-He admits the forensics, on the entire drive, found *nothing* that would suggest that there were illicit files, much less KaZaa.
    -He admits that there was no verification that what Verizon produced was true.

    His testimony is full of holes...
  • by Creepy Crawler (680178) on Sunday March 04, 2007 @01:39AM (#18223940)
    I've seen Kazaa mess up our DSL connection quite a few times. Now, did we use Kazaa? Nope. (we prefered WinMX and irc, but thats beside the point :-D).

    When a user gets on Kazaa, the Kazaa network perpetuates that External IP address through their network. Your external_IP is linked to your kazaa_username. Now, when people search and get your kazaa_username, they hit that IP address. All is fine and good... until you are knocked off of DSL or your dhcp timer is up.

    Then, you reconnect using a new external_IP. Now, you have many users on Kazaa that know your username goes to either your old IP or your new IP.

    The network trashing occurs to the person who inhabits your OLD external_IP. You see a LOT of bandwidth from users and Kazaa network towards your new IP address. We had a 768/384 Kb connection, and 200 Kb was ate up with garbage from Kazaa from the previous IP inhabitor. This number of garbage connections approaches 0Kb, but never meets it.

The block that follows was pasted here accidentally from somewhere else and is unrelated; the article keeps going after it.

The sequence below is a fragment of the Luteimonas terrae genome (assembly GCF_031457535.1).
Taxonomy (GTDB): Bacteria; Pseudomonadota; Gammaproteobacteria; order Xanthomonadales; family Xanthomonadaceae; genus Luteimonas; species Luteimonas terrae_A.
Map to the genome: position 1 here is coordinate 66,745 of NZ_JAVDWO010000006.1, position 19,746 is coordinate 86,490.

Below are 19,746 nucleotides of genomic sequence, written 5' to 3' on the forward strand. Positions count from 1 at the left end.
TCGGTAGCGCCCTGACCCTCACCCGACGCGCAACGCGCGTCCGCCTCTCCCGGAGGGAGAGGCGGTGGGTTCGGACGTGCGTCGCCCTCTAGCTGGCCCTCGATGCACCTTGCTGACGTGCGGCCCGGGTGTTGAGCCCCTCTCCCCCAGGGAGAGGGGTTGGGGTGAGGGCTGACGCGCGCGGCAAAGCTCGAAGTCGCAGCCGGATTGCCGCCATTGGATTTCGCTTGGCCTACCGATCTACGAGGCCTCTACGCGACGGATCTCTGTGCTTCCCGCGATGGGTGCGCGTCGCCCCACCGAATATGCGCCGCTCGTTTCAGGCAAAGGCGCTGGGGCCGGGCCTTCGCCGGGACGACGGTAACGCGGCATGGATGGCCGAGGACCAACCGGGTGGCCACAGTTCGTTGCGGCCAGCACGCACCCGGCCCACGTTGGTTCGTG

Perhaps they detected a residual connection like that.

  • by wrook (134116) on Sunday March 04, 2007 @03:42AM (#18224554) Homepage
    Well, I can feel for the defending lawyer, but the NAT discussion didn't quite succeed IMHO. The expert claims that the fact that the Kazaa packet had the public IP address means that the computer wasn't behind NAT. But the lawyer counters with a paper describing how Kazaa (since version 2.0) uses a technique to determine it's public IP address in order to get around certain NAT problems.

    This should have been the killer point. I completely trashes the expert's claim of expertness on the protocol. However, the wording was just too confusing for most people to really understand. I'm not a lawyer so I'm not quite sure what could have been done better, but if possible I certainly wouldn't leave it like this.

    In fact, I'd be surprised if Kazaa would operate at all behind NAT if it couldn't determine it's public IP address (although I admit that I don't know why the IP address is there if not to tell other nodes how to route replies). A good question would have been "Have you ever seen anything other than a public IP address
    in a Kazaa packet?"

    If there is another opportunity it would be a good idea to nail this point home. Really, if the expert can't understand how a p2p program defeats NAT by discovering it's public IP address, then he isn't much of an expert. And if you show that having the public IP in the Kazaa packet does *not* mean it was installed on the computer containing the NIC assigned the address, then really they have no information at all...
  • Re:Quick question (Score:3, Interesting)

    by SmoothTom (455688) <Tomas@TiJiL.org> on Sunday March 04, 2007 @04:04AM (#18224654) Homepage
    For example, the four computers connected to my Comcast cable IP go through a router who's MAC address claims it is an Apple iMac I haven't had for a number of years, and in fact is probably part of a landfill somewhere...